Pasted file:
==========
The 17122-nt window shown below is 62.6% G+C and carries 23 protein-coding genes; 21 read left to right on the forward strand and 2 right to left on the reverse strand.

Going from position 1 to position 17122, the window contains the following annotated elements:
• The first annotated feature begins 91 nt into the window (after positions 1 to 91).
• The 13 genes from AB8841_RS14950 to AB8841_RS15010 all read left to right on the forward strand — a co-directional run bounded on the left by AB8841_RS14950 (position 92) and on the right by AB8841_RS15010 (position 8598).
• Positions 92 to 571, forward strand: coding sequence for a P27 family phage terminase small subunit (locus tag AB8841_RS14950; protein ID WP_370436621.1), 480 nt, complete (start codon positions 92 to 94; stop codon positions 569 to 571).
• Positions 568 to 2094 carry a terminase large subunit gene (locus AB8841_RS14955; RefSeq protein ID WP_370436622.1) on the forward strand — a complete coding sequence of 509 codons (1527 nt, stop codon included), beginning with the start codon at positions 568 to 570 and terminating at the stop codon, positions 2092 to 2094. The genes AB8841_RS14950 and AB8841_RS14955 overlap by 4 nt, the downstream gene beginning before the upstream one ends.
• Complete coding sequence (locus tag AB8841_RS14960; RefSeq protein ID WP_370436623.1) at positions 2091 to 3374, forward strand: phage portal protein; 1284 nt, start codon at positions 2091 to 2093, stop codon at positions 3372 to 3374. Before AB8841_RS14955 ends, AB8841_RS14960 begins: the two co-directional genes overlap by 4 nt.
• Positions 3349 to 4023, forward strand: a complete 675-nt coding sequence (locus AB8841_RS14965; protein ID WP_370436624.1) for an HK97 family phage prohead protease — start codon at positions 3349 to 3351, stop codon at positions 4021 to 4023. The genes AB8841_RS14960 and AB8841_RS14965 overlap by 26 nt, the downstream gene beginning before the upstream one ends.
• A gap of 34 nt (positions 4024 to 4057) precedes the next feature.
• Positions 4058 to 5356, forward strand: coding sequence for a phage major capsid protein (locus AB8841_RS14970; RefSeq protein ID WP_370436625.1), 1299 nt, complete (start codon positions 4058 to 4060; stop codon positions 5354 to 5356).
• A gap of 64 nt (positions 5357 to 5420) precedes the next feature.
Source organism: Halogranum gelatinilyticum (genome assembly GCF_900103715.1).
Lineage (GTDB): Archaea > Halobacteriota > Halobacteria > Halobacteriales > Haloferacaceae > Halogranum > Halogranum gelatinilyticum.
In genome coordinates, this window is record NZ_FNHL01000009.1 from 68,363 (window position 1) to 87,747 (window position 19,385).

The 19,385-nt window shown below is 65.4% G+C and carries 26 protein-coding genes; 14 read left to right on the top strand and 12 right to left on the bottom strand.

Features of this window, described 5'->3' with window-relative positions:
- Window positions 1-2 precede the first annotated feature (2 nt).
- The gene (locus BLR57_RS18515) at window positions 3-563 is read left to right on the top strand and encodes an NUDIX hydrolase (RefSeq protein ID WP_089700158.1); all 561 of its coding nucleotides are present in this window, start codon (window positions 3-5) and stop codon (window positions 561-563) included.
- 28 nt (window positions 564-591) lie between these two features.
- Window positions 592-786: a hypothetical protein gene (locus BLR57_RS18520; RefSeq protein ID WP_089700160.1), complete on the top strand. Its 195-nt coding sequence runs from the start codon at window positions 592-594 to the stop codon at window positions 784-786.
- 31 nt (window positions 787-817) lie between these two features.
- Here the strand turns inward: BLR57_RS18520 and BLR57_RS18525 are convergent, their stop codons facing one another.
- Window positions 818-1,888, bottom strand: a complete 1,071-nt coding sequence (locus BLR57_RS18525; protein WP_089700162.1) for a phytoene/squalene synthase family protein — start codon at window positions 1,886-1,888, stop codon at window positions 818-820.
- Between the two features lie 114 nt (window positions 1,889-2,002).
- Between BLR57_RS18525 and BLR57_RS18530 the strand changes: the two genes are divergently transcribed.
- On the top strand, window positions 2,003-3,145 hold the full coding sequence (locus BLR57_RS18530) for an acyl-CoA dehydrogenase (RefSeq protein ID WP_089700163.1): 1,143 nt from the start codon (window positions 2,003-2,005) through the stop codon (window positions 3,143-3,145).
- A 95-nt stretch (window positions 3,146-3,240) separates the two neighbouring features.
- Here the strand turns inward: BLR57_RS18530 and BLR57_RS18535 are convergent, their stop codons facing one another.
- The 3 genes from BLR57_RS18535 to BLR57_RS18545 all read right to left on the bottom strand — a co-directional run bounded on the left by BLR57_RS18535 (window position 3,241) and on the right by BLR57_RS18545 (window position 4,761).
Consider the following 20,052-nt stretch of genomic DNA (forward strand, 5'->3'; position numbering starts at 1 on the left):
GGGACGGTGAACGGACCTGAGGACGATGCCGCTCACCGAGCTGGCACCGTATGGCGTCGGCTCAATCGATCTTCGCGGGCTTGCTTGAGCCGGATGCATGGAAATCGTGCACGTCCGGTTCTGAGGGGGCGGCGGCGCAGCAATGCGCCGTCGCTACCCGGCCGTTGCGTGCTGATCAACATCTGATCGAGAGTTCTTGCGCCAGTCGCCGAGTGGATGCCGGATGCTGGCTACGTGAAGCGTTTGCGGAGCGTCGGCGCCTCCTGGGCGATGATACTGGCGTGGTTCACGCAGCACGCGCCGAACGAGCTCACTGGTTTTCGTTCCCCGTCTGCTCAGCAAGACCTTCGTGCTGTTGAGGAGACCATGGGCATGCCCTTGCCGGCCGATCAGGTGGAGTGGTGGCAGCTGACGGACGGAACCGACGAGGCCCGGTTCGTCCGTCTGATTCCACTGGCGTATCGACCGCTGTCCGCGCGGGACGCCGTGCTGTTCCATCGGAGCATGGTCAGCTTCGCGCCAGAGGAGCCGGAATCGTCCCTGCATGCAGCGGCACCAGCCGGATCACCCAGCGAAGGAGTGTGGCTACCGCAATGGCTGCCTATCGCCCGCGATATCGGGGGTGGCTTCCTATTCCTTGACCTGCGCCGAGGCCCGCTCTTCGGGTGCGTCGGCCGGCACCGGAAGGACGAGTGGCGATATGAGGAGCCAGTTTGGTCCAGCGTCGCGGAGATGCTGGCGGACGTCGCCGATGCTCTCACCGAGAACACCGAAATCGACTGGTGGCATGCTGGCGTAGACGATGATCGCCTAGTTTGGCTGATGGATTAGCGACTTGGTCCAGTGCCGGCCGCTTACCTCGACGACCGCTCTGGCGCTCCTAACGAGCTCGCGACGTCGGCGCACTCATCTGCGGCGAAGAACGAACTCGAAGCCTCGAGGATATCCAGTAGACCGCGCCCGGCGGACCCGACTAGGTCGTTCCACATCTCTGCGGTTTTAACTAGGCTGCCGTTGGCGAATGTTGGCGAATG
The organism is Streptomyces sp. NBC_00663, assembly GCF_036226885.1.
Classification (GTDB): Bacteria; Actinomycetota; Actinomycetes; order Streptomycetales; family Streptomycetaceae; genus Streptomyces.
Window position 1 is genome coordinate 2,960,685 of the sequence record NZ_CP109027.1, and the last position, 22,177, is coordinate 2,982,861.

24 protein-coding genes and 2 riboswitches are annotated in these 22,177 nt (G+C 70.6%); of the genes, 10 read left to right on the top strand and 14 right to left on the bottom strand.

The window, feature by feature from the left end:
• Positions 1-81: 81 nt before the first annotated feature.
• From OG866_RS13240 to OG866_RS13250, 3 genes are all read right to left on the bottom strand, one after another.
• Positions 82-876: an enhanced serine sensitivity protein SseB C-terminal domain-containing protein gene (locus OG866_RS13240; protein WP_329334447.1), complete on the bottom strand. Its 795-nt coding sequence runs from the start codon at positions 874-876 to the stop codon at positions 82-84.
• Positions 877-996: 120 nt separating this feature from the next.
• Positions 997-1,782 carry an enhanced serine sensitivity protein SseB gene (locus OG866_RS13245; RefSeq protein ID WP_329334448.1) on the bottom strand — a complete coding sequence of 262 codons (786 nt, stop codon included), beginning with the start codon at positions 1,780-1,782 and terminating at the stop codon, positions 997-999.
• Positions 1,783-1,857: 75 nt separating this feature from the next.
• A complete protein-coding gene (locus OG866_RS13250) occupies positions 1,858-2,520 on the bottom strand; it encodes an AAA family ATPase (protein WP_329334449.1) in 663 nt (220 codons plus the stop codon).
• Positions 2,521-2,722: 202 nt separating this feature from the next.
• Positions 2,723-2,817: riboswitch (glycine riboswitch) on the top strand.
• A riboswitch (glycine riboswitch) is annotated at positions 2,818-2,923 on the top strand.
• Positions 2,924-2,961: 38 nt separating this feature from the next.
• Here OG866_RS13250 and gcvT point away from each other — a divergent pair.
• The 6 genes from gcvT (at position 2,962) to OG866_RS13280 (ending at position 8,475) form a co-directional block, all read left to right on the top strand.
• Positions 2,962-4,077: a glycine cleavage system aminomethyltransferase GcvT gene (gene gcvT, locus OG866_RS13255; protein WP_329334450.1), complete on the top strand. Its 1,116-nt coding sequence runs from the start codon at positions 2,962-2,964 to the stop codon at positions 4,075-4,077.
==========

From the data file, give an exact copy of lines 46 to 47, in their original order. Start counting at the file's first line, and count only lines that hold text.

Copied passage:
• A riboswitch (glycine riboswitch) is annotated at positions 2,818-2,923 on the top strand.
• Positions 2,924-2,961: 38 nt separating this feature from the next.